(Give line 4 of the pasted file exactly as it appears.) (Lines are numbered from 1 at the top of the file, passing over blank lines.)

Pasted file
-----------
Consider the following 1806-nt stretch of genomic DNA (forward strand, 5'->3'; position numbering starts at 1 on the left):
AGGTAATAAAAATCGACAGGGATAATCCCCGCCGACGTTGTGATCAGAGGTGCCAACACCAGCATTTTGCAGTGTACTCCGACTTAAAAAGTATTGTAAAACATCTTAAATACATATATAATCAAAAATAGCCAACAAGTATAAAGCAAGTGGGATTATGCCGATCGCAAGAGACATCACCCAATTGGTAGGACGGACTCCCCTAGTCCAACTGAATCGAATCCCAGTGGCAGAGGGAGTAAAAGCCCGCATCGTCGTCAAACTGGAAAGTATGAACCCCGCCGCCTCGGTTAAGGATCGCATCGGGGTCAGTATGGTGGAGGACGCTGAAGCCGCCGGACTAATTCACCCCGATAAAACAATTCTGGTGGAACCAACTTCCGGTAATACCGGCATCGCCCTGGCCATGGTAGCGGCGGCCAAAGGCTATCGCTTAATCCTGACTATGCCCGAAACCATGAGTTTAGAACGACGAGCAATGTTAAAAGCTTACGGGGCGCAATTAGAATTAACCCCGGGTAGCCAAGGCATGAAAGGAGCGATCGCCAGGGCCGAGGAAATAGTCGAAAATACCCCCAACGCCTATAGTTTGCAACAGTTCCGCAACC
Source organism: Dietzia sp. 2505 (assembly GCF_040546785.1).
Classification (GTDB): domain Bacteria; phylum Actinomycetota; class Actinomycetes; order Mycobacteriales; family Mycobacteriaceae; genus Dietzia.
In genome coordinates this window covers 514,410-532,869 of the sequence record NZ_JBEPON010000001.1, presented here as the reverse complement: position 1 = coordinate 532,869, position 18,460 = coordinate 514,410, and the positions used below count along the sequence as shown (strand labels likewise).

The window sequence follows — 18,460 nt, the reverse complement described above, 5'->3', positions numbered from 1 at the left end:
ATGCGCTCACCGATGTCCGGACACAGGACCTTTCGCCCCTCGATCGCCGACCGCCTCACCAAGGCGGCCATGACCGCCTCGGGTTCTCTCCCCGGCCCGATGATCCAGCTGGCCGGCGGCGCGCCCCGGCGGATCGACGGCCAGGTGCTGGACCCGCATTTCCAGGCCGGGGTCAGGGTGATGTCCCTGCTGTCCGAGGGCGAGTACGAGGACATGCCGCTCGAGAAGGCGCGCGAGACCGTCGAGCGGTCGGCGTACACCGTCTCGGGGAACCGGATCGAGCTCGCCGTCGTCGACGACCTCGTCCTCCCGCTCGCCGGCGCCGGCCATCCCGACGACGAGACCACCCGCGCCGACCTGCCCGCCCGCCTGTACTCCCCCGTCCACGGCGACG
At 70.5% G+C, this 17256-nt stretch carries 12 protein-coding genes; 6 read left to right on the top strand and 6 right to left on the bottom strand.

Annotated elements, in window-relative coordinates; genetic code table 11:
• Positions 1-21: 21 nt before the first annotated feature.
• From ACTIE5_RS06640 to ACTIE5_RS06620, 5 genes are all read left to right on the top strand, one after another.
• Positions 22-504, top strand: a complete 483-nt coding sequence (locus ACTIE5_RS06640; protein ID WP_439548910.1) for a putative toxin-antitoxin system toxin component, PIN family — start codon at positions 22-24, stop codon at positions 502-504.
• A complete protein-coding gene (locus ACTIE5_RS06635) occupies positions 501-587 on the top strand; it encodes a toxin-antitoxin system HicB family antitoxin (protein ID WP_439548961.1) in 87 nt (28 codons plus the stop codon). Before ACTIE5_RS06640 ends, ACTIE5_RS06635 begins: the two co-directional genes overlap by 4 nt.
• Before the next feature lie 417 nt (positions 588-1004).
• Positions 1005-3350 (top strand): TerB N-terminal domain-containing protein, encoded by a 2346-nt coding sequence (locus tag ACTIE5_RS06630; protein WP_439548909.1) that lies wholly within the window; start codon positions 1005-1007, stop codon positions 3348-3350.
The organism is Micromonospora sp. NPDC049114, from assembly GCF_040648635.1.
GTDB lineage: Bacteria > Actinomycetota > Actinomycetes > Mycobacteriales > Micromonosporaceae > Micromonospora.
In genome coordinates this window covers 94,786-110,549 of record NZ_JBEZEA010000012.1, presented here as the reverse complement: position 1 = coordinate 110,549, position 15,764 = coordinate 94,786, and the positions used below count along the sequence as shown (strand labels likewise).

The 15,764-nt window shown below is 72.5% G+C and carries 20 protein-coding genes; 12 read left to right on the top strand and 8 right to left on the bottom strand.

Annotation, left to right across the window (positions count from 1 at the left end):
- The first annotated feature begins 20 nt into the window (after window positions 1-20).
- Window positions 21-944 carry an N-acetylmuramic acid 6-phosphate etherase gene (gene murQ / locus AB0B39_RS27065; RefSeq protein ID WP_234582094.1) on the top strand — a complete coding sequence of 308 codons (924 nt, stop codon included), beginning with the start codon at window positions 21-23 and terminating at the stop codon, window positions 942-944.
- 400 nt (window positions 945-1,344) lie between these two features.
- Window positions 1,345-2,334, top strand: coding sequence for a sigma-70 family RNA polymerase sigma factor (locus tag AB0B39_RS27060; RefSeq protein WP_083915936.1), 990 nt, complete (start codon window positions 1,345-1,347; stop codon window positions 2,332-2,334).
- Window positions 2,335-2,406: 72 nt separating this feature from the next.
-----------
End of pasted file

Classification (GTDB): domain Bacteria; phylum Actinomycetota; class Actinomycetes; order Mycobacteriales; family Mycobacteriaceae; genus Dietzia.